It's really frustrating that materials like that are so hard to avoid in daily life, and yet so useless and wasteful. I have ended up doing a once a year trip to the landfill, it seems like the best place for it..


 
Brenda Groth
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if you cannot avoid purchasing it, and can't recycle it, I would landfill it..

in digging on our property (although we have never buried plastic garbage here and have been here nearly 42 years) I dug up some plastic that had tangled into roots of plants I was digging up to move and holes I've dug to plant trees...it HAD TO HAVE BEEN tHERE more than 42 years..and it was still solid plastic..I don't want that stuff down there for that many generations not even starting to rot !!

I was actually emotionally ILL when I dug that crap up in the middle of my back yard..and had no idea how it got there and how much stuff might be down there from before we bought the proprety.
 
Patrick Winters
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Great topic! What recommendations do people have for glossy paper? Will a specialized worm bin handle it, or should it be buried?
 
Judith Browning
Posts: 5619
Location: Arkansas Ozarks zone 7 alluvial,black,deep loam/clay with few rocks, wonderful creek bottom!
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Patrick Winters wrote:Great topic! What recommendations do people have for glossy paper? Will a specialized worm bin handle it, or should it be buried?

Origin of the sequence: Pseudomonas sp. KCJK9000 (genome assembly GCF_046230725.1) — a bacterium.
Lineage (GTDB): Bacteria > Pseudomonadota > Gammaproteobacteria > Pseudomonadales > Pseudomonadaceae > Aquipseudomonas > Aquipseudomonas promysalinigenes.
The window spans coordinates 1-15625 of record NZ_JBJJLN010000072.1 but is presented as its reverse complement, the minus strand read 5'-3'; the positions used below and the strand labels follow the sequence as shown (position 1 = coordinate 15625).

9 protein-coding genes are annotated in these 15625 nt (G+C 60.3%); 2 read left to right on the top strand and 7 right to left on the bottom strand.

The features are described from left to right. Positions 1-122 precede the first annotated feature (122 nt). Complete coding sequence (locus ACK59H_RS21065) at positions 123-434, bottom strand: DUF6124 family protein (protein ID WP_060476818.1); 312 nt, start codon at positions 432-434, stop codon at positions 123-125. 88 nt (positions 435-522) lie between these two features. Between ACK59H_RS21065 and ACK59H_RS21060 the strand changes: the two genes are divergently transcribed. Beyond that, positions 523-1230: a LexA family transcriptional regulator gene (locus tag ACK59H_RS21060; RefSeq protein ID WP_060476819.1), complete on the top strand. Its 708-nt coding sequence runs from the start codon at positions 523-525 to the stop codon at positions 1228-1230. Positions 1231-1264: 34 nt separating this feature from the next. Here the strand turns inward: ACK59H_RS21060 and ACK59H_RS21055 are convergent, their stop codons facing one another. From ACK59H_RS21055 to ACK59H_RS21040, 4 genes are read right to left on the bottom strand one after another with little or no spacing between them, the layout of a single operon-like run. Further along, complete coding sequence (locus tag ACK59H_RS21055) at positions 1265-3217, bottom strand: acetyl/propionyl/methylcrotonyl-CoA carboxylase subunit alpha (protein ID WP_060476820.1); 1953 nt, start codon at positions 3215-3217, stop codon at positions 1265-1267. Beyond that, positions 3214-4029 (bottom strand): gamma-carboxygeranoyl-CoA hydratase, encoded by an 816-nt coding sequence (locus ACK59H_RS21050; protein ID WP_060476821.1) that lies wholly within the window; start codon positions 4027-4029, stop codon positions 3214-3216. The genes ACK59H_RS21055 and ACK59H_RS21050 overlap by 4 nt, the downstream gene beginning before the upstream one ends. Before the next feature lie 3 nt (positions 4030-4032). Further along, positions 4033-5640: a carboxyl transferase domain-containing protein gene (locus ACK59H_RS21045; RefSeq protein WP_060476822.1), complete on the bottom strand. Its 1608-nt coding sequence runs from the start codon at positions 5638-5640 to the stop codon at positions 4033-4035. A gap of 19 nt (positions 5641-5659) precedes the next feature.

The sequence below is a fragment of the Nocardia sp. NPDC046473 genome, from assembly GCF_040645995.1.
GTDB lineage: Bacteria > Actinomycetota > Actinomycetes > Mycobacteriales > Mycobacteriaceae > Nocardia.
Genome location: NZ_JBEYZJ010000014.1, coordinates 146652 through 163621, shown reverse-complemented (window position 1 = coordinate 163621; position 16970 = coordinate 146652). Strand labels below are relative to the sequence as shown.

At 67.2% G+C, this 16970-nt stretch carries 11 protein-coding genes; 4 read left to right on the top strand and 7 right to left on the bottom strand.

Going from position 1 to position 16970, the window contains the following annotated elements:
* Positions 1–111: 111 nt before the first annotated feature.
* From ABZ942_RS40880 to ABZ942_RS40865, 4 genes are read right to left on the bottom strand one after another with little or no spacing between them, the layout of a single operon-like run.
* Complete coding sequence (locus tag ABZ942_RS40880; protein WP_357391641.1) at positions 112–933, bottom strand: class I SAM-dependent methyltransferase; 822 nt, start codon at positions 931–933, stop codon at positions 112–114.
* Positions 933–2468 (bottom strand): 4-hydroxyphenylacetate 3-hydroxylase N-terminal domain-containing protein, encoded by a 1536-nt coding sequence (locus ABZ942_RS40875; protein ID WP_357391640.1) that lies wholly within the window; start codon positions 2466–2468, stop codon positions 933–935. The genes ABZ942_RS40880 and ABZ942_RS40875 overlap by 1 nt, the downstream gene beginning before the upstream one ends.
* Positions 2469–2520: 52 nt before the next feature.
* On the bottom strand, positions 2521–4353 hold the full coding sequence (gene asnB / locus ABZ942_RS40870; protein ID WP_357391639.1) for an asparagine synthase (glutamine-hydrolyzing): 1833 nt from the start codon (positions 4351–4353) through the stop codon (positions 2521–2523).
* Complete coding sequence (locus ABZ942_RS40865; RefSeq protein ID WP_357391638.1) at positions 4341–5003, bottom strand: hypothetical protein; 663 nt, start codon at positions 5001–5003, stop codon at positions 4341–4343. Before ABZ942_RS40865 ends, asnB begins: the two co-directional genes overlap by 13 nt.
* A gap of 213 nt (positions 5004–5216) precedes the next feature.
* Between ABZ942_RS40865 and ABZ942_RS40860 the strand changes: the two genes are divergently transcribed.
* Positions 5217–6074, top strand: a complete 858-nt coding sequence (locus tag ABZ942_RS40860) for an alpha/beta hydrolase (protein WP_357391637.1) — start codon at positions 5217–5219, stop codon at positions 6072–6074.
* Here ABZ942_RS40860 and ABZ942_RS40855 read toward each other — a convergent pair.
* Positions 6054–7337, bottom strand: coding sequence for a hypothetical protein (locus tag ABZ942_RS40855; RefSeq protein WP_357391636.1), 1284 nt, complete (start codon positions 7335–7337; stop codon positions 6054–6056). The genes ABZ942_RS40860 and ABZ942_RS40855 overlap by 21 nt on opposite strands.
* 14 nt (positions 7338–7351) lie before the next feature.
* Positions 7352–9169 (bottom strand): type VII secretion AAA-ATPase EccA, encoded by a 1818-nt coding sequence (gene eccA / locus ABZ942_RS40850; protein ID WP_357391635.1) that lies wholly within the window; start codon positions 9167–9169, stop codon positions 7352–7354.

I would take it to your local recycling center. Ours takes all paper...glossy, newsprint, magazines....just check and see what yours will accept. I don't use any colored papers for mulch, etc. because even if it is soy ink some of the pigments and paper treatments are toxic.
I have always felt like using a recycling center was more effective in dealing with waste rather than repurposing a recyclable object and ultimately having it end up in a landfill....But maybe it's just a matter of time for all plastics anyway. I am pretty sure that it was the manufacture of kitty litter that allowed recycling centers to take more kinds of paper and I guess people who use it throw it in the trash?
Our land has a "dump" from the thirties and forties...glass, rusty metal...barbed wire ...old iron stove parts...thats it.